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The Last Warrior

review by Anthony D.


Studio: Artisan Home Entertainment

Running Time: 99 minutes

Starring Dolph Lundgren, Sherri Alexander, Joe Michael Burke, Rebecca Cross

Written by Stephen J. Brakely and Pamela K. Long

Directed by Sheldon Lettich

Retail Price: $24.98

Features: Trailer, Production Notes, Cast and Crew Information

Specs: 1.33:1 Full Frame, English Dolby Digital 2.0, English Closed Captions, Chapter Selection (34 Chapters)

A great chef can take diverse source elements and create an enticing new entree; unfortunately, however, a film director can also take various source elements from a couple of writers but come up with something not fit for human consumption. They say that too many cooks spoil the brew, sometimes it takes a crew of writers and one director to muddle the movie. Case in point, director Sheldon Lettich's "The Last Warrior," being released (from God knows where) by Artisan Home Entertainment.


The main ingredient star-wise, is the square-jawed, bountifully buffed Dolph Lundgren, who talent was used far better in a cameo role in a Keanu Reeves movie, "Johnny Pneumonic." Cast as a sorta "Rambo" wannabe, Lundgren is supported by a cast of unknowns whose reputations shouldn't suffer any losses by their appearances herein. I'll not add insult to injury by naming names.

"The Last Warrior," which incidentally is known by several other names (i.e.,"The Last Patrol"), tires unsuccessfully to meld elements from "Demolition Man" with its futuristic prisons; "Rambo" with its renegade Marine, " "Dante's Peak" with its apocalyptic special effects, "Mad Max Beyond Thunderdome" with its desert settings, which would be right at home on an early episode of TV's "Star Trek;" and, believe it or not, a nod to "Waterworld" with a urine drinking scene!

A film so full of subplots that its ninety-five minute running time feels more like twelve hours, could have made for a great Friday Night Bad Movie Fest, offers nothing original to the action genre. The central plot concerns the Island of California following a 9.5 Richter rumbling earthquake that had finally broken The Golden State off the map. A rag-tag band of citizens have gathered at a warfare junkyard ("Terminator 2: Judgement Day") to find food, shelter and a cure for an insidious plague. On top of all of that, there's the shifting axis of the earth, mutations, a pseudo-religiosity and private prisons (see also "Escape from New York" and "Escape from L.A.").

Director Lettich, whose Claude van Damme "Double Impact" I actually enjoyed, is forced to use meaningless voice overs to try to tidy up the plot, and like the original cut of "Blade Runner," these noir-inspired narrations only add to the confusion foisted un him by the writers. Nick Preston (Lundgren), a former mercenary with a chip on his shoulder, along with a group of desert denizens group together to find the necessities of life following a cataclysmic earthquake; and to fight for a cure for a bubonic type plague, using whatever wits they have left. The movie never really feels like it was directed, rather it seems that it was written, photographed and acted by committee.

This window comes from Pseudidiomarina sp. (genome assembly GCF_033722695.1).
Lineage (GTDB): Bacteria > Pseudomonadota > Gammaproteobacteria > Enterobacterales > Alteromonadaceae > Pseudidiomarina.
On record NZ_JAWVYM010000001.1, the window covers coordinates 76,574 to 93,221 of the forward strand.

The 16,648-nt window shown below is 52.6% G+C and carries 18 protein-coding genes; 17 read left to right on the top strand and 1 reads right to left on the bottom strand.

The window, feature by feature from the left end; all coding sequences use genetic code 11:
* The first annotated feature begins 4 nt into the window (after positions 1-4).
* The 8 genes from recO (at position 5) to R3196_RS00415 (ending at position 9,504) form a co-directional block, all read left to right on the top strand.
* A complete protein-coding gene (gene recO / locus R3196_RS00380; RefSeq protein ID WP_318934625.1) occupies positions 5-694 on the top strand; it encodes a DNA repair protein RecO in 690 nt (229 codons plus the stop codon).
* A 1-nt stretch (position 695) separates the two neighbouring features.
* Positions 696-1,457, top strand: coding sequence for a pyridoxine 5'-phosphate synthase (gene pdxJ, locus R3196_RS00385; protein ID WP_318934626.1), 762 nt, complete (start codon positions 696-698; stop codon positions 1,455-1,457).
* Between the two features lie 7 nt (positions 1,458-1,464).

In spite of a widescreen trailer, "The Last Warrior" has been presented in a full-frame transfer with no neck-breaking panning and scanning. Detail is sharp, though the picture is on the bright side. Special effects have that certain "made-for-television" look, recalling the early limited budget days of "The X Files." This is very clean transfer, which keeps the fleshtones accurate, even during its gratuitous shower scene.

An effective Dolby two-channel Dolby Digital soundtrack is included. For better or for worse, that which passes as dialogue is clear and intelligible. The bass response is quite good, with more than adequate sub-woofer action. Explosions occur with well-produced, effective sound effects. Dialogue, as if we really wanted to hear it, is clear, concise and rendered intelligible.

A widescreen trailer is offered in the Special Features which is a great example of marketing: the two minutes of action in the trailer make the movie seem to be one hundred percent better than it actually is. If I had seen this preview before seeing the movie, I would have put "The Last Warrior" onto a "might want to see" list. Text pages incorporate the Cast and Crew and Production Notes, so that viewers might have a better idea of those responsible for the film. I have to toss kudos Artisan's way for the abundant amount of Chapters available; for a film running ninety-five minutes, there are an astounding thirty-four chapters - - thus approximating one chapter every three minutes!

A better film boasted, "The Coast is Toast," however with "The Last Warrior," popcorn should definitely be on the menu. Take "The Last Warrior" out for a test drive with a rental, gather around with a few good friends (or even a few enemies for that matter) and catch up with the sagging career of Dolph Lundgren.

(2/5 - NOT included in final score)




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